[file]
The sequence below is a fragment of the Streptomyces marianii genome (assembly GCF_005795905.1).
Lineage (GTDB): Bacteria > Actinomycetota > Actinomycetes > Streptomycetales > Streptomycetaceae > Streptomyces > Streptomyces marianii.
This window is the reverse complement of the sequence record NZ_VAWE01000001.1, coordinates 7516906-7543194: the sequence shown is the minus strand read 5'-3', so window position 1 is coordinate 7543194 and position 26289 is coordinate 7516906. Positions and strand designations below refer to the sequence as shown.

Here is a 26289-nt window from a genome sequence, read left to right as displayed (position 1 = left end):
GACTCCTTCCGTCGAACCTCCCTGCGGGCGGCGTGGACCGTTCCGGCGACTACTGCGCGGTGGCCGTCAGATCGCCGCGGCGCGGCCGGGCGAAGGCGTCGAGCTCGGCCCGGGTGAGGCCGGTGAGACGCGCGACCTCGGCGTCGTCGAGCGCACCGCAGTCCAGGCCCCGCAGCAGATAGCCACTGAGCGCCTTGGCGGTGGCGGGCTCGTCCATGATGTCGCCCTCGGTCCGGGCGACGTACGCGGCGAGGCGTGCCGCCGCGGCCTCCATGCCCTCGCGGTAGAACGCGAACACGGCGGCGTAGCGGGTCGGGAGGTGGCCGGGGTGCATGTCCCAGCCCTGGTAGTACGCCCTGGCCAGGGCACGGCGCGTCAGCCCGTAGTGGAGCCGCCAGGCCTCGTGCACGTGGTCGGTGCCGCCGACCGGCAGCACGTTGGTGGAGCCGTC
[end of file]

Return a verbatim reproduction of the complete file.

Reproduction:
The sequence below is a fragment of the Streptomyces marianii genome (assembly GCF_005795905.1).
Lineage (GTDB): Bacteria > Actinomycetota > Actinomycetes > Streptomycetales > Streptomycetaceae > Streptomyces > Streptomyces marianii.
This window is the reverse complement of the sequence record NZ_VAWE01000001.1, coordinates 7516906-7543194: the sequence shown is the minus strand read 5'-3', so window position 1 is coordinate 7543194 and position 26289 is coordinate 7516906. Positions and strand designations below refer to the sequence as shown.

Here is a 26289-nt window from a genome sequence, read left to right as displayed (position 1 = left end):
GACTCCTTCCGTCGAACCTCCCTGCGGGCGGCGTGGACCGTTCCGGCGACTACTGCGCGGTGGCCGTCAGATCGCCGCGGCGCGGCCGGGCGAAGGCGTCGAGCTCGGCCCGGGTGAGGCCGGTGAGACGCGCGACCTCGGCGTCGTCGAGCGCACCGCAGTCCAGGCCCCGCAGCAGATAGCCACTGAGCGCCTTGGCGGTGGCGGGCTCGTCCATGATGTCGCCCTCGGTCCGGGCGACGTACGCGGCGAGGCGTGCCGCCGCGGCCTCCATGCCCTCGCGGTAGAACGCGAACACGGCGGCGTAGCGGGTCGGGAGGTGGCCGGGGTGCATGTCCCAGCCCTGGTAGTACGCCCTGGCCAGGGCACGGCGCGTCAGCCCGTAGTGGAGCCGCCAGGCCTCGTGCACGTGGTCGGTGCCGCCGACCGGCAGCACGTTGGTGGAGCCGTC